Had David Langton taken that part, my life in the last 40 years would have been massively different.
When I arrived at the BBC, they Web of Fear was going through its final post-production stages.
I remember they were desperately trying to make the roar of the Yeti sound less like a flushing toilet, without any great success 'cause it still made this sort of whooshing noise at the end.
The Yeti! (SCREAMING) The Yetis were intended to strike fear and terror into the hearts of youngsters watching from behind the couch, as everybody who was a fan now says they did.
And they came to the Havoc agency and they said, ''We don't particularly want stuntmen, but we want big men.
''How many big men have you got? And we'll pay them a bit extra ''if they'll run around in these outfits.
'' You see? And, of course, the outfits made them look like teddy bears.
Worse than that, it made them look like very big teddy bears! And when we were chasing them about and banging guns at them, we could hardly keep a straight face, to be honest with you.
I was a walk-on.
If you were a good walk-on and really did your job I used to study walking on because that's as far as I thought I would get in those days.
The old low self-esteem the average British person has.
And I played the Yeti, and we were on location in Covent Garden.
Frazer Hines and I got on awfully well, we had the same sense of humour, and I made Pat Troughton laugh.
Well, once you make the leading man laugh, you're kind of in, although I wouldn't have known that at the time.
I was so busy just surviving in my own head.
But what happened is, Frazer went out Remember when Come Dancing was incredibly popular? Frazer put a number on my back one day, like number 58, and Pat Troughton did the commentary and it said something like, ''Frazer Hines is from Scotland, dancing with his partner, the Yeti from Gallifrey, ''and they're doing the waltz and the quick step.
'' Frazer and I did a dance round Covent Garden.
It drew a huge crowd.
And I believe that was when, whatever it was John Woods had, or John Levene had, I became John Levene later Whatever the magic I had, I think they saw it.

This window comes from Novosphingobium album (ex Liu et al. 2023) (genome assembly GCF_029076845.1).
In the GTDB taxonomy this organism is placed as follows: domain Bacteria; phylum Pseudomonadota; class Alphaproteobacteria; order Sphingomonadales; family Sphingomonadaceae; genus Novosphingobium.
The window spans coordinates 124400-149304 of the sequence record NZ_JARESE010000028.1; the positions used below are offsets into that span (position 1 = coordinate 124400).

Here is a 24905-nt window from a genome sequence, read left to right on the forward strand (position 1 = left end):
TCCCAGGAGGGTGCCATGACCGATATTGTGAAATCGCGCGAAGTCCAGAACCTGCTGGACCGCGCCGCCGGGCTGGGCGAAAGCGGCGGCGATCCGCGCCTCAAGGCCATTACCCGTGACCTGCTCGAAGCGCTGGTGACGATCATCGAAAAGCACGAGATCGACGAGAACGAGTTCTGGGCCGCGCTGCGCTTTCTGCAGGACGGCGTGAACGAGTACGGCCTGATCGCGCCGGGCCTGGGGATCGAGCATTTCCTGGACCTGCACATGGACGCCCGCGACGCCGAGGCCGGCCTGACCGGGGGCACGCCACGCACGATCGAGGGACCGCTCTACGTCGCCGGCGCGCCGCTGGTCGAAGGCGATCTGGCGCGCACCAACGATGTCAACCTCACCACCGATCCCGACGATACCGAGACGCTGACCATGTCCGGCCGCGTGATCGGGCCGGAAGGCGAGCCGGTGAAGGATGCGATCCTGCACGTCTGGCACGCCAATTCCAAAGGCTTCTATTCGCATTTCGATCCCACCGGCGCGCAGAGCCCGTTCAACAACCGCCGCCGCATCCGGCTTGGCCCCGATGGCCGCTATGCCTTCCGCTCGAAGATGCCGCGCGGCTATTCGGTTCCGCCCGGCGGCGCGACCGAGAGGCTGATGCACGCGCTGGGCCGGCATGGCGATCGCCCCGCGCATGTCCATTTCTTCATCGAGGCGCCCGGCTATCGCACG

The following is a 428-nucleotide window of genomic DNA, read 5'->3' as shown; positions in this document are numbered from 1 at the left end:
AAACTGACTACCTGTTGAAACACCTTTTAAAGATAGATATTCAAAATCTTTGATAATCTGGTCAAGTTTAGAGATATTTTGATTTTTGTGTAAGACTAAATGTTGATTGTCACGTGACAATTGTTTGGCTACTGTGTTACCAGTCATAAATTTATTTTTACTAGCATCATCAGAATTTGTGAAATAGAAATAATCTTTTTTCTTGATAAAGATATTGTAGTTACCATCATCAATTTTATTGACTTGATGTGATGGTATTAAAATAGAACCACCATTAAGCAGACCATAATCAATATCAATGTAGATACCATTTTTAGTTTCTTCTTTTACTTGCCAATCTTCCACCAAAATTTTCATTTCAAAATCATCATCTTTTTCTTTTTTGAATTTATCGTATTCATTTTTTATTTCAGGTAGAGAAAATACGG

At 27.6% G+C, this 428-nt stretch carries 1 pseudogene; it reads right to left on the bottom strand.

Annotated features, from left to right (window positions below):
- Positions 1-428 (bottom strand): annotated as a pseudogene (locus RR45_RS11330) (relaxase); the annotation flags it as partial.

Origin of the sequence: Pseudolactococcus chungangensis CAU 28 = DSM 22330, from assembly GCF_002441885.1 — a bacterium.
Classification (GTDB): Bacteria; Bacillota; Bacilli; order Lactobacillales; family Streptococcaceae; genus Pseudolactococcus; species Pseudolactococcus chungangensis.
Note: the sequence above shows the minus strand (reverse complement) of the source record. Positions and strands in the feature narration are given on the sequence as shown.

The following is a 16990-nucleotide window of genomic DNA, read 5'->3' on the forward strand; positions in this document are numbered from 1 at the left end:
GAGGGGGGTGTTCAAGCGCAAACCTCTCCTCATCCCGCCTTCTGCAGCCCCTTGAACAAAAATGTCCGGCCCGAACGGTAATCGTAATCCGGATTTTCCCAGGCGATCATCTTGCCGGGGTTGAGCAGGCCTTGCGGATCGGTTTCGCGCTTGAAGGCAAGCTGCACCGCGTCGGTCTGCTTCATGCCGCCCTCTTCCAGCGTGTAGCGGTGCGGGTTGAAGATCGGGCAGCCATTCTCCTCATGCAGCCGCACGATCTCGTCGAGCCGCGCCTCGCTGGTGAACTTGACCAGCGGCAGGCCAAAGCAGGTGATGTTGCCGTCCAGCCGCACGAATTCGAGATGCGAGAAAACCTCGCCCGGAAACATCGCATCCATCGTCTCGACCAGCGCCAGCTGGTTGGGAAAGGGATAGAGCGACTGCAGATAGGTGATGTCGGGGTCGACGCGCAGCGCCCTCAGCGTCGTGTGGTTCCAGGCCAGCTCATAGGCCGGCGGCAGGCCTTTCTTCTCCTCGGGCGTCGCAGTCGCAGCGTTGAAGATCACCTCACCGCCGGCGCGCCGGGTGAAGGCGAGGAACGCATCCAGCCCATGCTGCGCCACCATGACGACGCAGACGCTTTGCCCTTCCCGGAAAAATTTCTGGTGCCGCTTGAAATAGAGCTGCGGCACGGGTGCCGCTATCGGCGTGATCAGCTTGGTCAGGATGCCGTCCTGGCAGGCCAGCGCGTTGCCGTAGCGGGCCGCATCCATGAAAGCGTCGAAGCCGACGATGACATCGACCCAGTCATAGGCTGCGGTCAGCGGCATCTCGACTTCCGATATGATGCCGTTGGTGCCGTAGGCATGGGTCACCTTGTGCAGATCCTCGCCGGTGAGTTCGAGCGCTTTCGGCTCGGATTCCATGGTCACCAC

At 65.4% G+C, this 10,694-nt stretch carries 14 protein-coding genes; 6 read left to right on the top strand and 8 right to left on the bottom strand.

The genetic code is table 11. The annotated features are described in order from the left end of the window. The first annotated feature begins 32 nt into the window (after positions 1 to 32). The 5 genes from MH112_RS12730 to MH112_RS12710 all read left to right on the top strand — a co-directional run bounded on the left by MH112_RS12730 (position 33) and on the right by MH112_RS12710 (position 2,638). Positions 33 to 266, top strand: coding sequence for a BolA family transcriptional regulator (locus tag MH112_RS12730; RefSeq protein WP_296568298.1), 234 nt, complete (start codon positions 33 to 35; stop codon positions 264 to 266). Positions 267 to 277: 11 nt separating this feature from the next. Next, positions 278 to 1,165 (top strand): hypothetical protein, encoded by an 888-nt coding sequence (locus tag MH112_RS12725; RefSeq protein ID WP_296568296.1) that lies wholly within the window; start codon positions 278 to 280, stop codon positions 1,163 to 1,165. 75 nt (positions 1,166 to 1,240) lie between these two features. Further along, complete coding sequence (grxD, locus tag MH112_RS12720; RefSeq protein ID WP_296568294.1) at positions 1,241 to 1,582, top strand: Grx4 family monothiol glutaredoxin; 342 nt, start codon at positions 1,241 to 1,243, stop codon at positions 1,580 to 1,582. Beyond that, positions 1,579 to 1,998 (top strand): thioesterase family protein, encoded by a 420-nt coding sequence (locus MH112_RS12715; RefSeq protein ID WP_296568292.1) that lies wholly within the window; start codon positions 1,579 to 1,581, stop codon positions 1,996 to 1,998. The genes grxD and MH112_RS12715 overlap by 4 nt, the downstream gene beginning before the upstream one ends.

WARE: Douglas Camfield was an ace.
He really was, he Tremendous enthusiasm.
I remember on one day's filming we did, he got 54 set-ups in the can.
54 set-ups.
So it was a joy to work with him because there was just so much momentum.
He was a very physical man himself, he skied, he did martial arts, he rode horseback, he did archery.
And he just had this tremendous enthusiasm which would carry you along.
He was trained as a cameraman originally and his camera work was second to none.
I mean, for example, in The Web of Fear, we had to do a lot of scenes in the Underground.
Well, we asked London Transport if we could film in the Underground and they said, ''No, you can't.
It's far too dangerous.
''And they were quite right.
So when the thing came on air and was seen, by the people of the London Underground, they rang up in fury at the BBC and said, ''How dare you? You've disobeyed us.
'' But we hadn't at all.
It was Douglas, who's so clever with the camera, and he'd done parts and sections of the Underground, shot them one way, shot them the other way.
So it looked as though it really was in the Underground.
It was tremendously lifelike.
MAN: It's travelling fast but we stand a good chance of picking it off.
How about the Cyber spaceship? Is that still there? Because I looked, they thought I looked rather too young to be a brigadier, which actually doesn't necessarily apply, but maybe I did, because I usually look younger than I am.
And they thought since I looked a bit young, I ought to have moustache.